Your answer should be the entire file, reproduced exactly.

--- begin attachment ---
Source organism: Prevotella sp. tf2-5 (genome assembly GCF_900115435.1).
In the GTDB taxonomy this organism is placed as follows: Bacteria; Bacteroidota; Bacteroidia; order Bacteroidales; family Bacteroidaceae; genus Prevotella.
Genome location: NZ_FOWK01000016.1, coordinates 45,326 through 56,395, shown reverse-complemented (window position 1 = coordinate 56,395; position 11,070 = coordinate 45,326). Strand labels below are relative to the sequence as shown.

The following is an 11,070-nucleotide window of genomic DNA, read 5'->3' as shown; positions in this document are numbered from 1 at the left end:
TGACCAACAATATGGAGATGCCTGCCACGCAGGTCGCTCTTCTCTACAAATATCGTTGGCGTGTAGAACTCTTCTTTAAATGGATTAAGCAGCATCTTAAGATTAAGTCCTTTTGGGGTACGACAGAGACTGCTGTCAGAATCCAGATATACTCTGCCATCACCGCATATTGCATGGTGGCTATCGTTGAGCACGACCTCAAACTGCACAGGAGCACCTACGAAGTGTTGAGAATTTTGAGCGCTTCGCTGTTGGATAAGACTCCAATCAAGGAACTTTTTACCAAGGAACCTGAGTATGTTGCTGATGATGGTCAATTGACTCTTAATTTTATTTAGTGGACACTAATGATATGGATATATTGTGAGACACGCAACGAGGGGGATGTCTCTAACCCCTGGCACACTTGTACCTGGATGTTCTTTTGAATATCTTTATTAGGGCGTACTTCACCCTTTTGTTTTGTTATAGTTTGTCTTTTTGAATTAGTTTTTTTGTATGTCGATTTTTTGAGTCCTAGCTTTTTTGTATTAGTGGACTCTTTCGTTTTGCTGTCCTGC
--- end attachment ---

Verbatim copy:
Source organism: Prevotella sp. tf2-5 (genome assembly GCF_900115435.1).
In the GTDB taxonomy this organism is placed as follows: Bacteria; Bacteroidota; Bacteroidia; order Bacteroidales; family Bacteroidaceae; genus Prevotella.
Genome location: NZ_FOWK01000016.1, coordinates 45,326 through 56,395, shown reverse-complemented (window position 1 = coordinate 56,395; position 11,070 = coordinate 45,326). Strand labels below are relative to the sequence as shown.

The following is an 11,070-nucleotide window of genomic DNA, read 5'->3' as shown; positions in this document are numbered from 1 at the left end:
TGACCAACAATATGGAGATGCCTGCCACGCAGGTCGCTCTTCTCTACAAATATCGTTGGCGTGTAGAACTCTTCTTTAAATGGATTAAGCAGCATCTTAAGATTAAGTCCTTTTGGGGTACGACAGAGACTGCTGTCAGAATCCAGATATACTCTGCCATCACCGCATATTGCATGGTGGCTATCGTTGAGCACGACCTCAAACTGCACAGGAGCACCTACGAAGTGTTGAGAATTTTGAGCGCTTCGCTGTTGGATAAGACTCCAATCAAGGAACTTTTTACCAAGGAACCTGAGTATGTTGCTGATGATGGTCAATTGACTCTTAATTTTATTTAGTGGACACTAATGATATGGATATATTGTGAGACACGCAACGAGGGGGATGTCTCTAACCCCTGGCACACTTGTACCTGGATGTTCTTTTGAATATCTTTATTAGGGCGTACTTCACCCTTTTGTTTTGTTATAGTTTGTCTTTTTGAATTAGTTTTTTTGTATGTCGATTTTTTGAGTCCTAGCTTTTTTGTATTAGTGGACTCTTTCGTTTTGCTGTCCTGC